A Spirit A319 taking off from LAX – Photo: Thomas Hart | FlickrCC
Often, people try to avoid the ultra-low-cost carriers (ULCC), but I have been wanting to try Spirit Airlines for quite a few years now. During a recent trip from Seattle (SEA) to Los Angeles (LAX) with my girlfriend, I ended up having that chance… kind of.
There is quite a bit of competition between SEA and LAX. I hold most of my miles with Alaska Airlines and also have their credit card. That means I get extra miles when booking their tickets and I also get a free checked bag. When I compare prices, it is not just the sticker price, but also all the extras and the miles that factor into my decisions. Going down to LAX, Alaska was the obvious winner. But coming home, even with paying for a checked bag, two seat assignments, and loss of miles, Spirit was much cheaper (about $175 for both of us). To be honest, I was hoping that was the case, since I wanted to give them a shot (always been jealous of our JL doing the legit bare fare… for science).
I will say that getting to the final price on Spirit, to compare to other airlines, is not the easiest. There are so many different steps, a log-in, and up-sells before you finally get to the payment screen to see the total price. It was a pain. However, I cannot understand how someone could go through that entire process and not understand that they were being (or will be) charged more for the extras. Annoying, but also annoyingly clear.
Photo: Manu Venkat | AirlineReporter
Virgin Atlantic has a pretty slick sense of style. The many elements of the airline’s brand – from the unique metallic red of its livery down to its creative cocktail lists and small touches on its printed materials – ooze cool. We definitely picked up on that sense of style when we dropped by the airline’s small but well-provisioned lounge — called the “Clubhouse” — in the international terminal at San Francisco International Airport (SFO). We put the place through its paces and came away very impressed.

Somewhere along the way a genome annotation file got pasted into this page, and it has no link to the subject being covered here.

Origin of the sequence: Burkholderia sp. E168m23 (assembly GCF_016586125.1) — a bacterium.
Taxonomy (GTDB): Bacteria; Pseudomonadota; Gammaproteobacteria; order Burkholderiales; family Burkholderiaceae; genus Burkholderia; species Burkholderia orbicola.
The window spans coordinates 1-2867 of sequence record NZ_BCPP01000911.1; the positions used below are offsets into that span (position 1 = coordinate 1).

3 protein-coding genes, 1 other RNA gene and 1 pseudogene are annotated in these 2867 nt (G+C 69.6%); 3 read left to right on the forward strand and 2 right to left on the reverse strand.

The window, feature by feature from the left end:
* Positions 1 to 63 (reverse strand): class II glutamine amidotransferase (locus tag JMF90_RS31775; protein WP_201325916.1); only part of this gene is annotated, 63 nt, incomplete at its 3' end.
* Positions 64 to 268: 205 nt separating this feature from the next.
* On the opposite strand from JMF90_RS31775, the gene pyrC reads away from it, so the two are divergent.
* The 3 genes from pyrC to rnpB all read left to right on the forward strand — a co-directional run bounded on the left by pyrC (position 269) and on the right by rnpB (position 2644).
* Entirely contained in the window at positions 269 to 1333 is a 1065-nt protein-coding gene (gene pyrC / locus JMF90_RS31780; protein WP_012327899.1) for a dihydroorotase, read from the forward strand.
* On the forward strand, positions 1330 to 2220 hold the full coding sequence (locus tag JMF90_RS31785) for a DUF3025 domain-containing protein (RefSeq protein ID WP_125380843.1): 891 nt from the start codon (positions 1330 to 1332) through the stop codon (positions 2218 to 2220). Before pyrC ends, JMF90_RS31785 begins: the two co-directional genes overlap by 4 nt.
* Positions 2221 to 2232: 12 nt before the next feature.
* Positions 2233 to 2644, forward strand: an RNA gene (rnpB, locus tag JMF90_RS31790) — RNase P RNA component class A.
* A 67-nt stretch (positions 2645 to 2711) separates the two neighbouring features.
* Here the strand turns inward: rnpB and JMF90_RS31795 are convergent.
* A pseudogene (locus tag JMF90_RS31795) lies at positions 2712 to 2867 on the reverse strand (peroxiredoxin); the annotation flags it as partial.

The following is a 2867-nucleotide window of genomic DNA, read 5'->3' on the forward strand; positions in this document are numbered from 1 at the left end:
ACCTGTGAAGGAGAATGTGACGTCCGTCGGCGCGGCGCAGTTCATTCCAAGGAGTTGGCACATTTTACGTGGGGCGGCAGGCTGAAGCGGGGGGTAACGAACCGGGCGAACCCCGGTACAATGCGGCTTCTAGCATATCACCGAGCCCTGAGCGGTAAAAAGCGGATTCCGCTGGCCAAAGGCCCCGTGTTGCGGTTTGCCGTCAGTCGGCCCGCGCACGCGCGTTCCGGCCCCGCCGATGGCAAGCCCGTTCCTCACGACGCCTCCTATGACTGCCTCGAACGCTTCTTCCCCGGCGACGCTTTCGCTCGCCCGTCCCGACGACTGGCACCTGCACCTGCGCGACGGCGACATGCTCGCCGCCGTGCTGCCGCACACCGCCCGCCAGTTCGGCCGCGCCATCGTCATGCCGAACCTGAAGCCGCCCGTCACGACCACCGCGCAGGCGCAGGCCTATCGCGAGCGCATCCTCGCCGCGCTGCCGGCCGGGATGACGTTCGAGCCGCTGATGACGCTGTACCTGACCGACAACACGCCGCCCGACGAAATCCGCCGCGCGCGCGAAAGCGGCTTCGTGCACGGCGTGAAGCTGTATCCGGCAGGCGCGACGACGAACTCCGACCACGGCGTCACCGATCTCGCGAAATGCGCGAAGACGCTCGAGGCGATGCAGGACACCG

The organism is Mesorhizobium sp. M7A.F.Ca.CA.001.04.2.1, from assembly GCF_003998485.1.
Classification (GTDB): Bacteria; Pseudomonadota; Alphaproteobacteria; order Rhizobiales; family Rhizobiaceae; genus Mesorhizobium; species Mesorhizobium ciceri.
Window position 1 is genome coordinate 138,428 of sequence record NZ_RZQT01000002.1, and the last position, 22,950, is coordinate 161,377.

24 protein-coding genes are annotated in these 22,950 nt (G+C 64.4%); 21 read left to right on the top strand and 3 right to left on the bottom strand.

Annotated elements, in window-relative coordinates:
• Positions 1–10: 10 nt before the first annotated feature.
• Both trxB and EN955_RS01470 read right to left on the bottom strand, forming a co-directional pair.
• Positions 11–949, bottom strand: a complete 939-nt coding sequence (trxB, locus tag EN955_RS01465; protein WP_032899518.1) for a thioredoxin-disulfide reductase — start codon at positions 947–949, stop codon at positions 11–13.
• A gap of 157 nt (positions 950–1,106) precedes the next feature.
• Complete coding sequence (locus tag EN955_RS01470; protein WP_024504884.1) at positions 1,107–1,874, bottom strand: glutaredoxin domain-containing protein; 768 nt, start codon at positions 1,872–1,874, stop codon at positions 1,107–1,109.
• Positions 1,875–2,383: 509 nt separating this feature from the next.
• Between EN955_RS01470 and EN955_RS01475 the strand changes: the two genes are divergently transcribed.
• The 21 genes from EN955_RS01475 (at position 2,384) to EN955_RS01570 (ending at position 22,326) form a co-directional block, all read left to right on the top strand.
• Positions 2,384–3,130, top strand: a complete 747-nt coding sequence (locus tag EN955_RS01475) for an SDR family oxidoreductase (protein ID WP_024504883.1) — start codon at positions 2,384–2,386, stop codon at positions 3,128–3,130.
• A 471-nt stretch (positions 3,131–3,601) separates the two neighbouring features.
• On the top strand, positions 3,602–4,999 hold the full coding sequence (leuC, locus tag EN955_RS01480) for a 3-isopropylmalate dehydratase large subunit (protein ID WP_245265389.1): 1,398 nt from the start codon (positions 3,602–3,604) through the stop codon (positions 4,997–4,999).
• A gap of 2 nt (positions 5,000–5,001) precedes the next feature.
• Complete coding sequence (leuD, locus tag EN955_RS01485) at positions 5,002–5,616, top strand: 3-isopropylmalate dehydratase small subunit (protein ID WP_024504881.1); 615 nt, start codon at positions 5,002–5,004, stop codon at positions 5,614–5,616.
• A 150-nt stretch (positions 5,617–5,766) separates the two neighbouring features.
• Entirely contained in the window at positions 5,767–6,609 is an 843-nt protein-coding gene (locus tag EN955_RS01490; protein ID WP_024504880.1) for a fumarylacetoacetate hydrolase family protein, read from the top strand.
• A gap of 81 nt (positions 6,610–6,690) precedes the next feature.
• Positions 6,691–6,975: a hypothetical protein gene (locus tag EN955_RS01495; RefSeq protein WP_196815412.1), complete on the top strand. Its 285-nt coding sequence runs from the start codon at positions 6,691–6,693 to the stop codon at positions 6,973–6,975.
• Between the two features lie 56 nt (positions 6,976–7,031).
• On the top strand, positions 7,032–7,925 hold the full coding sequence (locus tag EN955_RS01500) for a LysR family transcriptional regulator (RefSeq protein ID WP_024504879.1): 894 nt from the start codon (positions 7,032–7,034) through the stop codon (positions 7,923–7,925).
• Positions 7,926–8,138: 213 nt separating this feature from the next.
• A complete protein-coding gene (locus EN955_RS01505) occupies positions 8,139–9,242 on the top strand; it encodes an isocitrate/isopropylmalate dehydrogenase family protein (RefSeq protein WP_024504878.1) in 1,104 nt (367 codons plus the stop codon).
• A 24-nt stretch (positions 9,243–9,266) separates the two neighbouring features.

Read on for a quick photo tour of the Clubhouse and all that it has to offer, from menu-order dining and creative cocktails to airfield views and even aircraft models. It’s a space that goes way beyond the bare minimum for business class lounges.
A Boeing employee inspects a composite wing spar at the Building 40-02 spar shop
In a big milestone for the program, Boeing officially started production on its new 777x line on Oct. 23. The 777X will feature new GE9X engines, an all-new composite wing with folding tips, longer range, while leveraging technologies from the 787 Dreamliner.
The one-piece composite spars measure more than 100 feet long, and each aircraft requires a total of four spars – two per wing
777X chief project engineer and vice president Terry Beezhold said it’s taken Boeing seven years to get to this point in the project. The current project schedule calls for the first test flight to happen in the first quarter of 2019, and the first delivery about a year after that.
One group of AvGeeks enjoy the American 727 – Photo: Francis Zera
At the end of September we got to enjoy another amazing Aviation Geek Fest. If you follow the site, the name probably sounds familiar. It is a VIP-access event that allows AvGeeks to get together and experience some pretty cool things not typically open to the general public. This year we had people converge from around the world (guests from Argentina, Australia, Canada, France, Germany, Ireland, Israel, & USA) to Seattle, WA to partake in this three-day aviation-themed event. How cool is that?
As it has been the last in previous years, the events and activities are amazing, but you cannot beat hanging around a bunch of other like-minded folks for a few days! Everyone gets to tell their airplane stories and everyone actually wants to listen!